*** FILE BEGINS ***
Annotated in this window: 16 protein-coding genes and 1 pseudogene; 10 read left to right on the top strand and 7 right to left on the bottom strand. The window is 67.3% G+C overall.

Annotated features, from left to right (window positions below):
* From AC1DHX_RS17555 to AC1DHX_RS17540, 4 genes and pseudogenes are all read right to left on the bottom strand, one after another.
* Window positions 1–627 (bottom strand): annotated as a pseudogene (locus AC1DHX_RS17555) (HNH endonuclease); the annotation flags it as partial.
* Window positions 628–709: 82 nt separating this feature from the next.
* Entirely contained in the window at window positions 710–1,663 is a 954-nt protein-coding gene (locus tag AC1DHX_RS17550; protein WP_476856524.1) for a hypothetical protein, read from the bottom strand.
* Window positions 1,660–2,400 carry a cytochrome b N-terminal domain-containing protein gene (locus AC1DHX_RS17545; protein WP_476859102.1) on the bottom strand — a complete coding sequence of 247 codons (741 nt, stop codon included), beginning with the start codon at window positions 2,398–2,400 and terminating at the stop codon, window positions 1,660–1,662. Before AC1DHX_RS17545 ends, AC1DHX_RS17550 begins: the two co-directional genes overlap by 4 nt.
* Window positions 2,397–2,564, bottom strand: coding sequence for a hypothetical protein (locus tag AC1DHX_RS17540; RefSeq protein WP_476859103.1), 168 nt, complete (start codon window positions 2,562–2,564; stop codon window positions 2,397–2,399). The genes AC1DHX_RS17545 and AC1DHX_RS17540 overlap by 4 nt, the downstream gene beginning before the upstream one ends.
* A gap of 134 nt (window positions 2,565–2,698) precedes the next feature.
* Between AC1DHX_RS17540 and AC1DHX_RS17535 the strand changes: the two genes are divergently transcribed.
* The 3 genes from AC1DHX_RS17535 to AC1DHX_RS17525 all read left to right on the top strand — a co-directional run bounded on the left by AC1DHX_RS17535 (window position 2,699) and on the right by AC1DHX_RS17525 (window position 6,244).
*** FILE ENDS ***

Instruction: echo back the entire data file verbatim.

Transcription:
Annotated in this window: 16 protein-coding genes and 1 pseudogene; 10 read left to right on the top strand and 7 right to left on the bottom strand. The window is 67.3% G+C overall.

Annotated features, from left to right (window positions below):
* From AC1DHX_RS17555 to AC1DHX_RS17540, 4 genes and pseudogenes are all read right to left on the bottom strand, one after another.
* Window positions 1–627 (bottom strand): annotated as a pseudogene (locus AC1DHX_RS17555) (HNH endonuclease); the annotation flags it as partial.
* Window positions 628–709: 82 nt separating this feature from the next.
* Entirely contained in the window at window positions 710–1,663 is a 954-nt protein-coding gene (locus tag AC1DHX_RS17550; protein WP_476856524.1) for a hypothetical protein, read from the bottom strand.
* Window positions 1,660–2,400 carry a cytochrome b N-terminal domain-containing protein gene (locus AC1DHX_RS17545; protein WP_476859102.1) on the bottom strand — a complete coding sequence of 247 codons (741 nt, stop codon included), beginning with the start codon at window positions 2,398–2,400 and terminating at the stop codon, window positions 1,660–1,662. Before AC1DHX_RS17545 ends, AC1DHX_RS17550 begins: the two co-directional genes overlap by 4 nt.
* Window positions 2,397–2,564, bottom strand: coding sequence for a hypothetical protein (locus tag AC1DHX_RS17540; RefSeq protein WP_476859103.1), 168 nt, complete (start codon window positions 2,562–2,564; stop codon window positions 2,397–2,399). The genes AC1DHX_RS17545 and AC1DHX_RS17540 overlap by 4 nt, the downstream gene beginning before the upstream one ends.
* A gap of 134 nt (window positions 2,565–2,698) precedes the next feature.
* Between AC1DHX_RS17540 and AC1DHX_RS17535 the strand changes: the two genes are divergently transcribed.
* The 3 genes from AC1DHX_RS17535 to AC1DHX_RS17525 all read left to right on the top strand — a co-directional run bounded on the left by AC1DHX_RS17535 (window position 2,699) and on the right by AC1DHX_RS17525 (window position 6,244).